Hooray! Spring is finally in the air!

Nothing says spring like fresh and local produce.  Jon and I went to our local Farmer’s Market for the first time a few weekends ago, and although the local pickings were slim this early in the season, it still felt so wonderful to be out and about chatting with local farmers.

One item that you will start to see this time of year is rhubarb.


Rhubarb is not typically something you find in a grocery store, although some carry it, but you will see it at markets and likely growing in the backyards of people you know – or even your own.   It’s a perennial plant, meaning it grows back year after year and I’m told by many people that it is a pretty hearty plant that requires very little maintenance to grow back bigger and better every year.  My mom had a rhubarb plant when I was younger, but she actually pulled it  out because she found that it was overtaking a corner of the yard and she wasn’t using it (mother, what were you thinking!?)

Rhubarb plants have long red stalks, which are the edible part, and big green leaves which should not be eaten as they have toxic levels of oxalates (thank goodness I googled before I threw some in my smoothie). It is actually a vegetable, although some people consider it a fruit because its typically used in fruit-type recipes.  For those who have never tried rhubarb, I would describe it’s taste in one word – tart!  If you were to take a big bite of raw rhubarb, be prepared for some lip puckering as it’s pretty sour, which is why it is not typically eaten raw. (On a side note, remember when I talked about exposing babies to a variety of different flavours as young as possible?  Rhubarb is such a great vegetable to introduce early to wake up their taste buds!)

Rhubarb is healthy of course, and is most notably recognized for its high fibre content, it’s detoxification abilities and for relieving constipation.

I only started eating rhubarb last spring.  Prior to that, the only time I had ever really been exposed to it was in pie form.  I’m not a big pie fan, so I just never bothered to try it.  Once I started to learn more about nutrition, I was always looking for new vegetables to add to my diet, so when I saw some rhubarb at the market one weekend I bought it on impulse.  After doing some research online, I decided to try my first taste of rhubarb in a bowl of oatmeal.  After that I was hooked, and made a bunch of recipes last year while it was in season.  The tartness of rhubarb definitely goes well with anything sweet – not just pie!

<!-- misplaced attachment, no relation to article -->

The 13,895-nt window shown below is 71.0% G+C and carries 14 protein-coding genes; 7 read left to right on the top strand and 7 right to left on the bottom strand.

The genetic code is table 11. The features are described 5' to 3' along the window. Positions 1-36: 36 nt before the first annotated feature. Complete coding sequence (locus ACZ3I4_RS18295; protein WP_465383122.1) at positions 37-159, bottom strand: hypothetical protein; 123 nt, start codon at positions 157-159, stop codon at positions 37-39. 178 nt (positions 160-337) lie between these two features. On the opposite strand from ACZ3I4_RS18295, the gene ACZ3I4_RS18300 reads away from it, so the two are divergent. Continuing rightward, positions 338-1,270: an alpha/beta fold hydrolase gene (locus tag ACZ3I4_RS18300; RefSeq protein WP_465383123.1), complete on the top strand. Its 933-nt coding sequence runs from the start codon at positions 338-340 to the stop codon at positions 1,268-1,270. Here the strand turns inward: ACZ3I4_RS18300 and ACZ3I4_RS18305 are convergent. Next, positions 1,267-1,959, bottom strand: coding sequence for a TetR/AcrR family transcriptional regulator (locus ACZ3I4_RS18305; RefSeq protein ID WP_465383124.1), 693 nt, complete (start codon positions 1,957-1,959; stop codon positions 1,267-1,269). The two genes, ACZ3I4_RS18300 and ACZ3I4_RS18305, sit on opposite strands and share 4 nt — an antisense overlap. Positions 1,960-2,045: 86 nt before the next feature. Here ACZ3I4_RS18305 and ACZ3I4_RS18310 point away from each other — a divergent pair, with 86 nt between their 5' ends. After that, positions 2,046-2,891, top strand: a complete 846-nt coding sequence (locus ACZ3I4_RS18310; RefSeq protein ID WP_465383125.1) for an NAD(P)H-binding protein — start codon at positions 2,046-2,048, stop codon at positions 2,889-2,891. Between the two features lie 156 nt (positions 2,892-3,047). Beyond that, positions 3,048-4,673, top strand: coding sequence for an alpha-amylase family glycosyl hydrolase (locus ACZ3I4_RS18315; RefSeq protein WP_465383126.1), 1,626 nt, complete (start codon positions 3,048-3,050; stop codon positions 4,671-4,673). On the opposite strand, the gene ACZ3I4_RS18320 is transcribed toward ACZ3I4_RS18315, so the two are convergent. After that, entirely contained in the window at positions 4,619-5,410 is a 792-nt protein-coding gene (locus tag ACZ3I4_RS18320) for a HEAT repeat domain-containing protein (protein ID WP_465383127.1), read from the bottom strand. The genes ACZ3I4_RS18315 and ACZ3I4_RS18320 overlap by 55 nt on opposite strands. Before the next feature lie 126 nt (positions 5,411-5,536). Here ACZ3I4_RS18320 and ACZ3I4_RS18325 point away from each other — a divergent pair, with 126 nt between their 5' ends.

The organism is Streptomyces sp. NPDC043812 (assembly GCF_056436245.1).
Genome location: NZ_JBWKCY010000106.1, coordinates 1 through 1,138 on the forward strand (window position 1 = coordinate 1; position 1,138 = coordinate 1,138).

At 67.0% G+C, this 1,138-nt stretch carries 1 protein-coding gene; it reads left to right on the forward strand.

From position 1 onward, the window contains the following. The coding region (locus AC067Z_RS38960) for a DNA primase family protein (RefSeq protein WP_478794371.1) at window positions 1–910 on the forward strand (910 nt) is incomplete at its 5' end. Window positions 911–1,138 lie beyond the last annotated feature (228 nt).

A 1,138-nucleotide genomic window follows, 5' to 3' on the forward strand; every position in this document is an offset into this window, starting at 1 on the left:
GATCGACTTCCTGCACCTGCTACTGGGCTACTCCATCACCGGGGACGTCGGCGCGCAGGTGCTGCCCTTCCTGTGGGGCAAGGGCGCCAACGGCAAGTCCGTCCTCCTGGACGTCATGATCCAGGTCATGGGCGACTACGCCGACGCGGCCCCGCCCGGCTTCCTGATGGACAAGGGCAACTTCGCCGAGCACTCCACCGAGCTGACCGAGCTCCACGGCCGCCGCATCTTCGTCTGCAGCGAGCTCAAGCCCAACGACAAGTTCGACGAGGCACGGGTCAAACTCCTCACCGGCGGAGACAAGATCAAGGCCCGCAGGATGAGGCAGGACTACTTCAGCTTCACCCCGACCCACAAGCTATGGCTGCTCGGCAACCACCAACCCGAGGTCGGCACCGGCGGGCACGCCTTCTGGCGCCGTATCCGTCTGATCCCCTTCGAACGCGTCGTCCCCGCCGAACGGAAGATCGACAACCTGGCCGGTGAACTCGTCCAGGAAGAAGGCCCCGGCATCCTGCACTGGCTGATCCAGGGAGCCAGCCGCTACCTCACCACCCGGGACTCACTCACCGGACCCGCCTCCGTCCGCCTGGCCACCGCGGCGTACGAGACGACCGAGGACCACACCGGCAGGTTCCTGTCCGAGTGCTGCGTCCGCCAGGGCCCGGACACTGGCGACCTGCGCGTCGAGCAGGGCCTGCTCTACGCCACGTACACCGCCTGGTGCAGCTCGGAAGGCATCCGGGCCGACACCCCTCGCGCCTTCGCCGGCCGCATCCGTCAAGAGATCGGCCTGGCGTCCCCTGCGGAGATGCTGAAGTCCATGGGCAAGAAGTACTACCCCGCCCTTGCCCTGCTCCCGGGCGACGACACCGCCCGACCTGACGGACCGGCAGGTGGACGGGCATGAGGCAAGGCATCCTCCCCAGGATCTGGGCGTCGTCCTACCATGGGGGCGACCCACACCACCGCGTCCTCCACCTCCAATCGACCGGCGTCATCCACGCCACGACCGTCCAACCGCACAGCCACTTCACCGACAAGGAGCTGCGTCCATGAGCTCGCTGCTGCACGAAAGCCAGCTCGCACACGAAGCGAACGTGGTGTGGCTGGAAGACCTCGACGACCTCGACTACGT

Jon’s mom grows rhubarb in her garden so she has been kind enough to share some of it with us.  This year, I’ve decided to branch out and see if I could incorporate rhubarb into some savoury dishes (since I’m a savoury girl at heart).  There are actually quite a few interesting recipes out there – I’ve tried a couple of them and plan on trying more over the next few weeks.

So, now that I’ve got you all excited to give rhubarb a try, here are some recipe ideas for you to start with – including one of my own.


Rhubarb is best known for being paired with something sweet (to offset the sourness) so I put this category first.  I don’t have a sweet tooth, but I tend to really enjoy sweet dishes that include rhubarb because I like that bit of tartness.  Remember, sweet doesn’t always mean bad for you and most of these could be eaten for breakfast.  Here are some of my favourites:

Strawberry Rhubarb Oat Bars by Kids Heart Real Food

Strawberry Rhubarb Crisp by Jesse Lane Wellness
Rhubarb Crisp by Jenn Feeds
Rhubarb Ginger Muffins by Rosanna’s Kitchen
Rhubarb Berry Baked Oatmeal by Edible Perspective
Strawberry Rhubarb Breakfast Dessert Cake by Meghan Telpner
Rhubarb Chia Jam by A Couple Cooks


There are actually quite a few rhubarb drink recipes out there.  I’ve put rhubarb into a couple of my smoothies and it is such a great addition!

Rhubarb Lemonade by My Real Food Life
Strawberry Rhubarb Smoothie by Peanut Butter and Peppers
Red Raspberry Rhubarb Limeade by Delicious Obsessions
Creamy Mango and Rhubarb Smoothie by Craving Greens



The less well-known use of rhubarb is in savoury recipes.  It is surprisingly good and can add a fun twist to everyday dishes:

Chicken Thighs with Ginger Rhubarb Sauce by My Life Runs on Food
Rhubarb Barbecue Sauce by Edible Perspective
Rhubarb Lentil Sweet Potato Stew by My New Roots
Sweet and Sour Rhubarb Chicken by In Sock Monkey Slippers
Rhubarb Salsa by 3 Guys and a Stove
Noodles with Kale and Spicy Rhubarb Sauce by Naturally Ella


So with all of these great recipe options, you don’t have any excuse not to give rhubarb a try right?  For those of you who are trying it for the first time – let me know how you like it!



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